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Wake Rasta

  • Wake Rasta
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– The Rapscallion and the Sea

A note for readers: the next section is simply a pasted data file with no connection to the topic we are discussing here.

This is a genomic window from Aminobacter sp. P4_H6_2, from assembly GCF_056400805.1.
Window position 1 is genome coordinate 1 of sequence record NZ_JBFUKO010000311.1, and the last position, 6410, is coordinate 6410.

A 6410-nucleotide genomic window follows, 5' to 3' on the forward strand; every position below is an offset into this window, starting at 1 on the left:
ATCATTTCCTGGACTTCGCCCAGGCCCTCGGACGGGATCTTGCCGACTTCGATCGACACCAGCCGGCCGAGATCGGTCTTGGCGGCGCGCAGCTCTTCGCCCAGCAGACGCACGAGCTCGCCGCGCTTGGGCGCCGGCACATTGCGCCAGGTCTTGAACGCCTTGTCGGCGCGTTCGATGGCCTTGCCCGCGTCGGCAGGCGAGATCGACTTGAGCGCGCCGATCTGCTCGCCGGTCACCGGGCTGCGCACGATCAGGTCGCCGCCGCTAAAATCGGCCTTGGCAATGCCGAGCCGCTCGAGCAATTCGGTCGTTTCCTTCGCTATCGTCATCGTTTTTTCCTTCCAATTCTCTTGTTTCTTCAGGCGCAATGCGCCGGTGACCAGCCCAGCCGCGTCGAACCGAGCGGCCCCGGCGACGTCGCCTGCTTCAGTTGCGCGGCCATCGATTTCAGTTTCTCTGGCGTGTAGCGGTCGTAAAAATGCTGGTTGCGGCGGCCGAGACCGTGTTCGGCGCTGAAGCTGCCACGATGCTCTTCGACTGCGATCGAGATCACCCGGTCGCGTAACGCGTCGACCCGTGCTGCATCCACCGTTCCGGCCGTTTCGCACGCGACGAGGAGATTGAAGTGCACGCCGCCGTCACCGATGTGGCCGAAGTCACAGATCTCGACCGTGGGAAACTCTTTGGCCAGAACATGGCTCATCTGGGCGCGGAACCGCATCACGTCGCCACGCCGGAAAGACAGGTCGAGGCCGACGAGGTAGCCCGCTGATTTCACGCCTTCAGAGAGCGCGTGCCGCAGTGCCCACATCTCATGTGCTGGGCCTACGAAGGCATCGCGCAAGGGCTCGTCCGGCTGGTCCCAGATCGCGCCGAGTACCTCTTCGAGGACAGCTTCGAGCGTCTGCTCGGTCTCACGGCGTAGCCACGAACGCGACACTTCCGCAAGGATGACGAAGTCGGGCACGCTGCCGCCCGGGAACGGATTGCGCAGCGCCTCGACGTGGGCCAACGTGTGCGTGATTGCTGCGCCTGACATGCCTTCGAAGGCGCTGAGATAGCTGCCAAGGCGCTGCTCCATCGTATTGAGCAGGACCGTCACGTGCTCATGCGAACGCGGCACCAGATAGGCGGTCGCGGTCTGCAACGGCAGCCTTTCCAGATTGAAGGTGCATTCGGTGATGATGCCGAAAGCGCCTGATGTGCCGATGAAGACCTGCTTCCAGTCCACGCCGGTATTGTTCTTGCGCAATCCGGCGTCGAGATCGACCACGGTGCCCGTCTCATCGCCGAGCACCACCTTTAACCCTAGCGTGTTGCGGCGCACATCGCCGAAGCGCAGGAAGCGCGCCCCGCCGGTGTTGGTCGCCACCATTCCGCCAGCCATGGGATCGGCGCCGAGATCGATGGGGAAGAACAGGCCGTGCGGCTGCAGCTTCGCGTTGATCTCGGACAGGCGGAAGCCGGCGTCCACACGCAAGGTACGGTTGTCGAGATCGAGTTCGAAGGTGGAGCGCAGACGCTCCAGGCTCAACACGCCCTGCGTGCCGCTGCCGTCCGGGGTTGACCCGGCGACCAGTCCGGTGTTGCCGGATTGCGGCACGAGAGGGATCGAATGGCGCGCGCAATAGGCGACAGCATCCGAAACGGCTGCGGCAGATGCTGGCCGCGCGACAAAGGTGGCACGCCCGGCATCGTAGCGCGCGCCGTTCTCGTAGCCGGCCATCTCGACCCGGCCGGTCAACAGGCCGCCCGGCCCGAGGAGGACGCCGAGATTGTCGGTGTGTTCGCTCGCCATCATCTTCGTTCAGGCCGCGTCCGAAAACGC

Now my cabin was below deck level so I had to climb one flight of stairs to get to the level of the main deck. When I get there, the first thing that come to me was to go outside and check things. So I start open the door to the outside and the ship slam down again as the door open a crack and water begin spray through the door. Is then I realize that things was really rough. So I climb two more flights and go to the third level of the superstructure and open the door to the outside. Now I was two levels above the maim deck and in the shelter of the superstructure. But that did not stop water from spraying me. As soon as I poke my head out, I soaked. The water never had much force at that level though, just spray, spray from wave or rain I could not tell, but spray any way; spray and wind every where and the sea stand up like man before me. When me say stan' up like man me not joking. It stand up like a ugly sensible being; vex, vex, vex.